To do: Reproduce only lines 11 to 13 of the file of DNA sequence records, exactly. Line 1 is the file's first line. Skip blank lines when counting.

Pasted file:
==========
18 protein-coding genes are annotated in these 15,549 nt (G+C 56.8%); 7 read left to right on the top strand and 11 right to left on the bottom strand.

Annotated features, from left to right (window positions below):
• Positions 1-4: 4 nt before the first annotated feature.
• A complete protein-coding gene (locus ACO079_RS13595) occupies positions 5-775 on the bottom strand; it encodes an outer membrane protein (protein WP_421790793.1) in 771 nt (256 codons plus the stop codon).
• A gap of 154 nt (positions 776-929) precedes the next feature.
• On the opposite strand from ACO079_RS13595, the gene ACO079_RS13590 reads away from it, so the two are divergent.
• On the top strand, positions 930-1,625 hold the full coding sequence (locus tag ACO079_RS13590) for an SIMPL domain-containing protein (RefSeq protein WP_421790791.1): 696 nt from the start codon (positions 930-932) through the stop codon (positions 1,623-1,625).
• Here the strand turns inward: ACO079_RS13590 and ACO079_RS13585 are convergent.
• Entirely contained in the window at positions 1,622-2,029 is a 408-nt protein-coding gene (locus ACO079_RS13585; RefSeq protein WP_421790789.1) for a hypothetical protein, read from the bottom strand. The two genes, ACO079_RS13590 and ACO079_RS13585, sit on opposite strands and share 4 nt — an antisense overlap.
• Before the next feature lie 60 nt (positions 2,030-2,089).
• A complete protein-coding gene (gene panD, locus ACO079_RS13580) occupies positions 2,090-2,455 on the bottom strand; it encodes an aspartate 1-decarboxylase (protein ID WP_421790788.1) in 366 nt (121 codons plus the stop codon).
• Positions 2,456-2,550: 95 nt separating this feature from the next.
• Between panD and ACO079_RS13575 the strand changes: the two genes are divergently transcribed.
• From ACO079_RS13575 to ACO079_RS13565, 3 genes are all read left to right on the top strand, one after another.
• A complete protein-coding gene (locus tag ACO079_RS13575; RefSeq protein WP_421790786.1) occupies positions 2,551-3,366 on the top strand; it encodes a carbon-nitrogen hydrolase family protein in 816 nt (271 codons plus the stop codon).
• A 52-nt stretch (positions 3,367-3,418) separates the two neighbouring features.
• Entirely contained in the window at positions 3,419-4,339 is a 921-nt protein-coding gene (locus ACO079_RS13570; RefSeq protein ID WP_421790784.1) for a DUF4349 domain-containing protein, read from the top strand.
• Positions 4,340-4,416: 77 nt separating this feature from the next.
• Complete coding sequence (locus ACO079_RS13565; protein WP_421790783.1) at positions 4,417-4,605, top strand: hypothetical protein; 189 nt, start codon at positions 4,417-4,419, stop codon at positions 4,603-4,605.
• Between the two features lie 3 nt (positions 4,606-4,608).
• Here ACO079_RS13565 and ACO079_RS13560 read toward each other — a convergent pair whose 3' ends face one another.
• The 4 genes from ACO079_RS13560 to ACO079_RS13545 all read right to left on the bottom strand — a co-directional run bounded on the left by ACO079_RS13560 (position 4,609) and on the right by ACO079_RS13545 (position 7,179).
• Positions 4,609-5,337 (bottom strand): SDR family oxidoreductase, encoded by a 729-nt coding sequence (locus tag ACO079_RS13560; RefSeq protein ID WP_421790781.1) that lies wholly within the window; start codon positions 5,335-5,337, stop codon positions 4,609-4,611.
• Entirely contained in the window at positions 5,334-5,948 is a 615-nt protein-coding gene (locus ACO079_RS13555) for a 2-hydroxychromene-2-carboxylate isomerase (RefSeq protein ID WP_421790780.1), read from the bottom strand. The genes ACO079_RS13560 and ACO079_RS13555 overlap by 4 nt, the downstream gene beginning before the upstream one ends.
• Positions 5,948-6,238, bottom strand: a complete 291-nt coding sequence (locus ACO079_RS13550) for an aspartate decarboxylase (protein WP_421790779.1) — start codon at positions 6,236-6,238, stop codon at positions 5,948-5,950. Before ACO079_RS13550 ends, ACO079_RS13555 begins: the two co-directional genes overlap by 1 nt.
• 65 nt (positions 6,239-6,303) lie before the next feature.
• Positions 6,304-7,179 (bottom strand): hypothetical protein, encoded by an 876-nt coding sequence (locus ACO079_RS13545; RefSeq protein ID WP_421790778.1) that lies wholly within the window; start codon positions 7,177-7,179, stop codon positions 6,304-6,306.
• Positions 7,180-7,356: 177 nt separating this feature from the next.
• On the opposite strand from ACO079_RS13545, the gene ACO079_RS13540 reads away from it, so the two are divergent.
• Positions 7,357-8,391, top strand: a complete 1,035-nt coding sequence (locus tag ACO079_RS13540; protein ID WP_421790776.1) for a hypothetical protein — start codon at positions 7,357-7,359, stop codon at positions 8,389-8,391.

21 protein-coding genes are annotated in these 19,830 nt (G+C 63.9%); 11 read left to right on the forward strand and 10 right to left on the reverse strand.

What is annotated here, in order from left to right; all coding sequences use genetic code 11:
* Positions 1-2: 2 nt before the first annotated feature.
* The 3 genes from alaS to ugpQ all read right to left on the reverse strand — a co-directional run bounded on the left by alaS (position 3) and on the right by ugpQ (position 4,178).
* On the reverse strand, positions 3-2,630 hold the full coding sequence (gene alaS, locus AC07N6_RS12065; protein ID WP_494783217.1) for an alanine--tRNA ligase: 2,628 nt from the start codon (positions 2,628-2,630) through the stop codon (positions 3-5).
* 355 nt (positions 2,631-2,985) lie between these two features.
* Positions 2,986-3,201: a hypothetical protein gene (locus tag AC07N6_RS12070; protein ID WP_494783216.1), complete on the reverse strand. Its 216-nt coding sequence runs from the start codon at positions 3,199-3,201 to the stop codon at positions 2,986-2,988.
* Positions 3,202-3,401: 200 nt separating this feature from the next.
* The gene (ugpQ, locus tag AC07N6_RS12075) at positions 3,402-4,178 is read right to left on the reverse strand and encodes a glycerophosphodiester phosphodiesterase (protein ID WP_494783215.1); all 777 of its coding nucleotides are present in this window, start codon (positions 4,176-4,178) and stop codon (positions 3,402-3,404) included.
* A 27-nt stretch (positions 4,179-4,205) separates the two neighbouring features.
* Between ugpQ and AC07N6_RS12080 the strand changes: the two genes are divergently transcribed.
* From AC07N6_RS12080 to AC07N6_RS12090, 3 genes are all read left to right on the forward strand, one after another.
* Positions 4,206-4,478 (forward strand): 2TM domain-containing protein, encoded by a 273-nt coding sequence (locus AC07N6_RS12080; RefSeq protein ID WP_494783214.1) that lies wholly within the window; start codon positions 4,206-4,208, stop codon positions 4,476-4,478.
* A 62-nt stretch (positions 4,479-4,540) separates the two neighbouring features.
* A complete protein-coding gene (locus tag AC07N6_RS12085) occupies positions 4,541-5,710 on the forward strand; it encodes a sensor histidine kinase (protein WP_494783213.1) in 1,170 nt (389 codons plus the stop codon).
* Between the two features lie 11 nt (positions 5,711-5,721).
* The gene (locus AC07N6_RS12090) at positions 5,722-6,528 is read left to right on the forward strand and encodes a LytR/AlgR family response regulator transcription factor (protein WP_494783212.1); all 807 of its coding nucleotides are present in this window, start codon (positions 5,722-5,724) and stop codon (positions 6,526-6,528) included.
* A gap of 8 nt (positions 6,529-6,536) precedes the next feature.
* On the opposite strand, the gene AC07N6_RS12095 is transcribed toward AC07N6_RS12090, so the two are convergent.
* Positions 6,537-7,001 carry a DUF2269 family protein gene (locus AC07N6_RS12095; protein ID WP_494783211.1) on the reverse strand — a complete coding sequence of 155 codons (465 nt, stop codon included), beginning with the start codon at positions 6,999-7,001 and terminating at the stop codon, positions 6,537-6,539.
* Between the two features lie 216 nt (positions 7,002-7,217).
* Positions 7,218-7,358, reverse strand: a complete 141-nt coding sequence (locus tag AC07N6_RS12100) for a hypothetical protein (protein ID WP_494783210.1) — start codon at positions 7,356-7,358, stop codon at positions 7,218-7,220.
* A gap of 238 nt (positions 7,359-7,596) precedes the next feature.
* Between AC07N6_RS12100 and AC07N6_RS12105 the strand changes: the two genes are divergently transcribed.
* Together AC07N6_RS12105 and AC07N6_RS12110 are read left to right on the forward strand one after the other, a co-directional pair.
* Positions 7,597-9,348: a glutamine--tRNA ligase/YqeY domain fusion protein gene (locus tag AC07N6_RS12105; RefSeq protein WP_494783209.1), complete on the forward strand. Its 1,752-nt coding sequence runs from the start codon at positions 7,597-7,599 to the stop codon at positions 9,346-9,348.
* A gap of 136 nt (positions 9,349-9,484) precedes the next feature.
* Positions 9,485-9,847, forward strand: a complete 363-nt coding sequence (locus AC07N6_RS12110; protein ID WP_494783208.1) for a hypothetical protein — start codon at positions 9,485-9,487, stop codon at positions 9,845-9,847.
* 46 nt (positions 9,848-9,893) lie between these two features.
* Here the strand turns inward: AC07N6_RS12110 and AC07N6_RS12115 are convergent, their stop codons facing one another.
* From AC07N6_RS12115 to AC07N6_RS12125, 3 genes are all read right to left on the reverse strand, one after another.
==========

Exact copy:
• A complete protein-coding gene (gene panD, locus ACO079_RS13580) occupies positions 2,090-2,455 on the bottom strand; it encodes an aspartate 1-decarboxylase (protein ID WP_421790788.1) in 366 nt (121 codons plus the stop codon).
• Positions 2,456-2,550: 95 nt separating this feature from the next.
• Between panD and ACO079_RS13575 the strand changes: the two genes are divergently transcribed.